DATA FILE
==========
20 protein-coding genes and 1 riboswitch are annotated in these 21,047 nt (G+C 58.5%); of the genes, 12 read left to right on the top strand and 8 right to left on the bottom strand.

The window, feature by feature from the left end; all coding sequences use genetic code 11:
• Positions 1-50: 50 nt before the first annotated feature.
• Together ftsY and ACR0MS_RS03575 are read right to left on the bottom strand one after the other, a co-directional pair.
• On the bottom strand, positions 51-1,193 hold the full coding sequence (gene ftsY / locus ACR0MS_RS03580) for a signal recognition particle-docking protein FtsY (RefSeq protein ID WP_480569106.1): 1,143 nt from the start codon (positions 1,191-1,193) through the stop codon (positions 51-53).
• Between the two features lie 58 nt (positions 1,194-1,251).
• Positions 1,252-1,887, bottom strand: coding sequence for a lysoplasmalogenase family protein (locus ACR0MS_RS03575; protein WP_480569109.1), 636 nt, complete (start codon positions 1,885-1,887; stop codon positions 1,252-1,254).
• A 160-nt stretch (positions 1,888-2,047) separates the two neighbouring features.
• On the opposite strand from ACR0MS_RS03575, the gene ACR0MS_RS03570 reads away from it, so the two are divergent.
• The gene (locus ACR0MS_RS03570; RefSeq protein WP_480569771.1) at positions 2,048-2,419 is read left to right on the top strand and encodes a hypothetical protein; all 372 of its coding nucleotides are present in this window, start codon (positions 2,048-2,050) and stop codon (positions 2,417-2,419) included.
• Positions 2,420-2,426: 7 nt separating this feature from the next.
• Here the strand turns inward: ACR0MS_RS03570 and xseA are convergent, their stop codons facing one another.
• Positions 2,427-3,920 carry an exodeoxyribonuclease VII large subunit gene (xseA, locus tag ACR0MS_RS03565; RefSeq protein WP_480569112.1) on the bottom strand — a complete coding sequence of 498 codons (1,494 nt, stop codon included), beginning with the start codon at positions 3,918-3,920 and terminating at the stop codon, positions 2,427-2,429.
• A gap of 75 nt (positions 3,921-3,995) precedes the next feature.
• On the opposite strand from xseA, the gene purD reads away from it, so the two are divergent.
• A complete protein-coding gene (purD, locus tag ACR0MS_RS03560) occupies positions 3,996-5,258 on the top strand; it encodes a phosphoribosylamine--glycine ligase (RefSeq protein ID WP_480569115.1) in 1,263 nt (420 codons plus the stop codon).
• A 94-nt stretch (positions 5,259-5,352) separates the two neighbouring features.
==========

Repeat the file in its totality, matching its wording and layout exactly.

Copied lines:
20 protein-coding genes and 1 riboswitch are annotated in these 21,047 nt (G+C 58.5%); of the genes, 12 read left to right on the top strand and 8 right to left on the bottom strand.

The window, feature by feature from the left end; all coding sequences use genetic code 11:
• Positions 1-50: 50 nt before the first annotated feature.
• Together ftsY and ACR0MS_RS03575 are read right to left on the bottom strand one after the other, a co-directional pair.
• On the bottom strand, positions 51-1,193 hold the full coding sequence (gene ftsY / locus ACR0MS_RS03580) for a signal recognition particle-docking protein FtsY (RefSeq protein ID WP_480569106.1): 1,143 nt from the start codon (positions 1,191-1,193) through the stop codon (positions 51-53).
• Between the two features lie 58 nt (positions 1,194-1,251).
• Positions 1,252-1,887, bottom strand: coding sequence for a lysoplasmalogenase family protein (locus ACR0MS_RS03575; protein WP_480569109.1), 636 nt, complete (start codon positions 1,885-1,887; stop codon positions 1,252-1,254).
• A 160-nt stretch (positions 1,888-2,047) separates the two neighbouring features.
• On the opposite strand from ACR0MS_RS03575, the gene ACR0MS_RS03570 reads away from it, so the two are divergent.
• The gene (locus ACR0MS_RS03570; RefSeq protein WP_480569771.1) at positions 2,048-2,419 is read left to right on the top strand and encodes a hypothetical protein; all 372 of its coding nucleotides are present in this window, start codon (positions 2,048-2,050) and stop codon (positions 2,417-2,419) included.
• Positions 2,420-2,426: 7 nt separating this feature from the next.
• Here the strand turns inward: ACR0MS_RS03570 and xseA are convergent, their stop codons facing one another.
• Positions 2,427-3,920 carry an exodeoxyribonuclease VII large subunit gene (xseA, locus tag ACR0MS_RS03565; RefSeq protein WP_480569112.1) on the bottom strand — a complete coding sequence of 498 codons (1,494 nt, stop codon included), beginning with the start codon at positions 3,918-3,920 and terminating at the stop codon, positions 2,427-2,429.
• A gap of 75 nt (positions 3,921-3,995) precedes the next feature.
• On the opposite strand from xseA, the gene purD reads away from it, so the two are divergent.
• A complete protein-coding gene (purD, locus tag ACR0MS_RS03560) occupies positions 3,996-5,258 on the top strand; it encodes a phosphoribosylamine--glycine ligase (RefSeq protein ID WP_480569115.1) in 1,263 nt (420 codons plus the stop codon).
• A 94-nt stretch (positions 5,259-5,352) separates the two neighbouring features.